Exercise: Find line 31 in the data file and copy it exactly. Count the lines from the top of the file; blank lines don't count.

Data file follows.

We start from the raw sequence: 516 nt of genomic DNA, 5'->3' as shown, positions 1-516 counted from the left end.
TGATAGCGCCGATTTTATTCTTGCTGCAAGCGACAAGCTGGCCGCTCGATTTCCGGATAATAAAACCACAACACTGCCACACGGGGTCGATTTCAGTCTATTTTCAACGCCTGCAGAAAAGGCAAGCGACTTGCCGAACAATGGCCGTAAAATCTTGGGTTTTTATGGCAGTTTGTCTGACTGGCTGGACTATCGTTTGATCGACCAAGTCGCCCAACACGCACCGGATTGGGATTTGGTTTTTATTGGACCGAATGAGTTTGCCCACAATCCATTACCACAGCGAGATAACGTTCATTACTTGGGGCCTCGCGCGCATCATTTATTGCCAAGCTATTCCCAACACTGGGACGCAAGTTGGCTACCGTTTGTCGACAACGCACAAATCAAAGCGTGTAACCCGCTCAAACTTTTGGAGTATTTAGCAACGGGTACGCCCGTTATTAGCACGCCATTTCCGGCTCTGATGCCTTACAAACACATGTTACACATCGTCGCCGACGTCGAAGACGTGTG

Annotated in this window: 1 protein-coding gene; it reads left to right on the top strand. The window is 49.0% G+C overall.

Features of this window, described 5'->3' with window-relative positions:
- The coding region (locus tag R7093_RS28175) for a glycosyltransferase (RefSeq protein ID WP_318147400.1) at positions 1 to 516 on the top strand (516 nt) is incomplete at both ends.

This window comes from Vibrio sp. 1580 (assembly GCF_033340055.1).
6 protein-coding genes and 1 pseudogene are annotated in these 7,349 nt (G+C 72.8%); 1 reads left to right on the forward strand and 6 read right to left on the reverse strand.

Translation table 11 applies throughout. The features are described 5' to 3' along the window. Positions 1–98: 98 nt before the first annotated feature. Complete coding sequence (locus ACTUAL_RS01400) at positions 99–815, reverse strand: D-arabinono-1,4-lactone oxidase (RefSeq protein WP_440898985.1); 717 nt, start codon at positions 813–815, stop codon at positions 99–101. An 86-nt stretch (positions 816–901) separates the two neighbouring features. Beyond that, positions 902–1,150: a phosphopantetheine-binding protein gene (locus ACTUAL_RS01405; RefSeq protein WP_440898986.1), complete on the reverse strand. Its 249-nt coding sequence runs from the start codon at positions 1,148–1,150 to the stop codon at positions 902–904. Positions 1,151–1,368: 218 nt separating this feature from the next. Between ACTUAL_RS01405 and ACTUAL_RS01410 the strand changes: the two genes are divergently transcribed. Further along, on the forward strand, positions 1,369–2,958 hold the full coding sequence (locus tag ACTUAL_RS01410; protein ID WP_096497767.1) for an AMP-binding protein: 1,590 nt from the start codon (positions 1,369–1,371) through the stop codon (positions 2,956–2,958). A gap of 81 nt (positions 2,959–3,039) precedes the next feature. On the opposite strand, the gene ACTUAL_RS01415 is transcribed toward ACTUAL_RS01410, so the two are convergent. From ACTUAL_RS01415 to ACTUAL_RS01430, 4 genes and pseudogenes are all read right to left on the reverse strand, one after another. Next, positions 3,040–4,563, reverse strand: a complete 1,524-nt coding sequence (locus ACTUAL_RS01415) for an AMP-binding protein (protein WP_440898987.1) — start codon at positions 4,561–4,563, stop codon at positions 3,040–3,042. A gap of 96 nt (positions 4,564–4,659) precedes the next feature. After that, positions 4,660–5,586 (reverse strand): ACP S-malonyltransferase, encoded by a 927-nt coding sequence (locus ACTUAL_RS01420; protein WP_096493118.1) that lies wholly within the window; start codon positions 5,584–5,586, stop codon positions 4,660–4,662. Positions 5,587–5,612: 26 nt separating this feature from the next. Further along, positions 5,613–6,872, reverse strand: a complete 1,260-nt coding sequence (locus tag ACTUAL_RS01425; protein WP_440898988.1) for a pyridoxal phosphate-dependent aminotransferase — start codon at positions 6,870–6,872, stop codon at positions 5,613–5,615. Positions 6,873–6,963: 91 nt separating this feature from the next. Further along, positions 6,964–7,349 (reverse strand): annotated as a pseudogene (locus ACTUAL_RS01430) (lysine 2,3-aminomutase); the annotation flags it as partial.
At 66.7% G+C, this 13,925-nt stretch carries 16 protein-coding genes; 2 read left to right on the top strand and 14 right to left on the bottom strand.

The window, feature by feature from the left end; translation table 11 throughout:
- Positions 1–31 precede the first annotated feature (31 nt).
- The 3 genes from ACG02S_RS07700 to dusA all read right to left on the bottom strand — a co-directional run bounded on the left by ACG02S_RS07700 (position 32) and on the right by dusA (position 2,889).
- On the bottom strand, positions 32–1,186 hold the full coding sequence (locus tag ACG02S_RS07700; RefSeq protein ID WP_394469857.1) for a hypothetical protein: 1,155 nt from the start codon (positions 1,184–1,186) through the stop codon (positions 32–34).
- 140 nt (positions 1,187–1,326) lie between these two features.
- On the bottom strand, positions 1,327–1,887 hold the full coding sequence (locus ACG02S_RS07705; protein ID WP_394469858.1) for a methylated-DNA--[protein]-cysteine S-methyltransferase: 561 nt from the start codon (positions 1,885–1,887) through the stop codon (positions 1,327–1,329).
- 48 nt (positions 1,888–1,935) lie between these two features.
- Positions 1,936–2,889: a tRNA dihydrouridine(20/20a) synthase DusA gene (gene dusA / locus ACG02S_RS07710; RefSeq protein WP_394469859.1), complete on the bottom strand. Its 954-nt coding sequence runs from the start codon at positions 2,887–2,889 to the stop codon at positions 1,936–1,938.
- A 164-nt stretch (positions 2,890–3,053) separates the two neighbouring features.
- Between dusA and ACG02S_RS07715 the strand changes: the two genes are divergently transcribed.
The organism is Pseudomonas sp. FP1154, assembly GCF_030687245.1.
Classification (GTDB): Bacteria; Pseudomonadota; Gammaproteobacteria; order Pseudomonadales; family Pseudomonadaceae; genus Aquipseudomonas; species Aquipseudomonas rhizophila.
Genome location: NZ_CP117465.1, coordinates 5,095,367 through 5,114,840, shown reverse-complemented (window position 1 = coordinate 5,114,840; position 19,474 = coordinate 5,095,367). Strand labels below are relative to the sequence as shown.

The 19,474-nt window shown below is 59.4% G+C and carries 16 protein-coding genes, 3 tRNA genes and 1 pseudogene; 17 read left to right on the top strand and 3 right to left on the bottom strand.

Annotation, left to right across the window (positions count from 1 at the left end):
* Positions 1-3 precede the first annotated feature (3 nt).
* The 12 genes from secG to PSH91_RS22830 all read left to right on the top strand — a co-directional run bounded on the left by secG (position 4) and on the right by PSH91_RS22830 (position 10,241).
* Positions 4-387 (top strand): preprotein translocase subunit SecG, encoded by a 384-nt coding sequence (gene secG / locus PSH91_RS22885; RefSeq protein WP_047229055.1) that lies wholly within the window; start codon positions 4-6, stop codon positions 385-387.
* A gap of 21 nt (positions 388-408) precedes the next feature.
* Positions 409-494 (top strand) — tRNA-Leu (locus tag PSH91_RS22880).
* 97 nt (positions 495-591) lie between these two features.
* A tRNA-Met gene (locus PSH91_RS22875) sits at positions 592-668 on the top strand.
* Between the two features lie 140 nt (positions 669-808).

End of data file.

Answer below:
* A tRNA-Met gene (locus PSH91_RS22875) sits at positions 592-668 on the top strand.